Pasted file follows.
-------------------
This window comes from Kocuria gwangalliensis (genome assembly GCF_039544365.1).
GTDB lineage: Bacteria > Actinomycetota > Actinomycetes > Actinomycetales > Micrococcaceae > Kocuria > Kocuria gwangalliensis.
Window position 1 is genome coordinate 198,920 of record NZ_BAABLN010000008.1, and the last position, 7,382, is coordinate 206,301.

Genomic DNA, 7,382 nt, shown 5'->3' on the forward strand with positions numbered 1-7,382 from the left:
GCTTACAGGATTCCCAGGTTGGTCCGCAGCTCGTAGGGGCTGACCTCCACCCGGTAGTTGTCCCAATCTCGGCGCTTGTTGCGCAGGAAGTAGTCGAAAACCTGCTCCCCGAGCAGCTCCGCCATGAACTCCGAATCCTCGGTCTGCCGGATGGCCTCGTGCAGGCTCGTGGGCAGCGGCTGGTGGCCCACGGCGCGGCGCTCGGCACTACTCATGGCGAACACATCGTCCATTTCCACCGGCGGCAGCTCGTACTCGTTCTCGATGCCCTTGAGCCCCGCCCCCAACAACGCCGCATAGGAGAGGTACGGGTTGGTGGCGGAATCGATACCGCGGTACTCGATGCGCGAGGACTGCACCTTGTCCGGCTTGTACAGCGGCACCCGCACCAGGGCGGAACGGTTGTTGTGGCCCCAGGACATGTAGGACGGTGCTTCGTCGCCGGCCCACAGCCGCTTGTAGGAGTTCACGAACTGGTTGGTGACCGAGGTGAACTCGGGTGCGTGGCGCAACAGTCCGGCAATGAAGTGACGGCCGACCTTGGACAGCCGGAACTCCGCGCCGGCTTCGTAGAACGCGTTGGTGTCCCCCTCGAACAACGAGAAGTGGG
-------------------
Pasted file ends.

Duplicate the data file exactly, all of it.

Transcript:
This window comes from Kocuria gwangalliensis (genome assembly GCF_039544365.1).
GTDB lineage: Bacteria > Actinomycetota > Actinomycetes > Actinomycetales > Micrococcaceae > Kocuria > Kocuria gwangalliensis.
Window position 1 is genome coordinate 198,920 of record NZ_BAABLN010000008.1, and the last position, 7,382, is coordinate 206,301.

Genomic DNA, 7,382 nt, shown 5'->3' on the forward strand with positions numbered 1-7,382 from the left:
GCTTACAGGATTCCCAGGTTGGTCCGCAGCTCGTAGGGGCTGACCTCCACCCGGTAGTTGTCCCAATCTCGGCGCTTGTTGCGCAGGAAGTAGTCGAAAACCTGCTCCCCGAGCAGCTCCGCCATGAACTCCGAATCCTCGGTCTGCCGGATGGCCTCGTGCAGGCTCGTGGGCAGCGGCTGGTGGCCCACGGCGCGGCGCTCGGCACTACTCATGGCGAACACATCGTCCATTTCCACCGGCGGCAGCTCGTACTCGTTCTCGATGCCCTTGAGCCCCGCCCCCAACAACGCCGCATAGGAGAGGTACGGGTTGGTGGCGGAATCGATACCGCGGTACTCGATGCGCGAGGACTGCACCTTGTCCGGCTTGTACAGCGGCACCCGCACCAGGGCGGAACGGTTGTTGTGGCCCCAGGACATGTAGGACGGTGCTTCGTCGCCGGCCCACAGCCGCTTGTAGGAGTTCACGAACTGGTTGGTGACCGAGGTGAACTCGGGTGCGTGGCGCAACAGTCCGGCAATGAAGTGACGGCCGACCTTGGACAGCCGGAACTCCGCGCCGGCTTCGTAGAACGCGTTGGTGTCCCCCTCGAACAACGAGAAGTGGG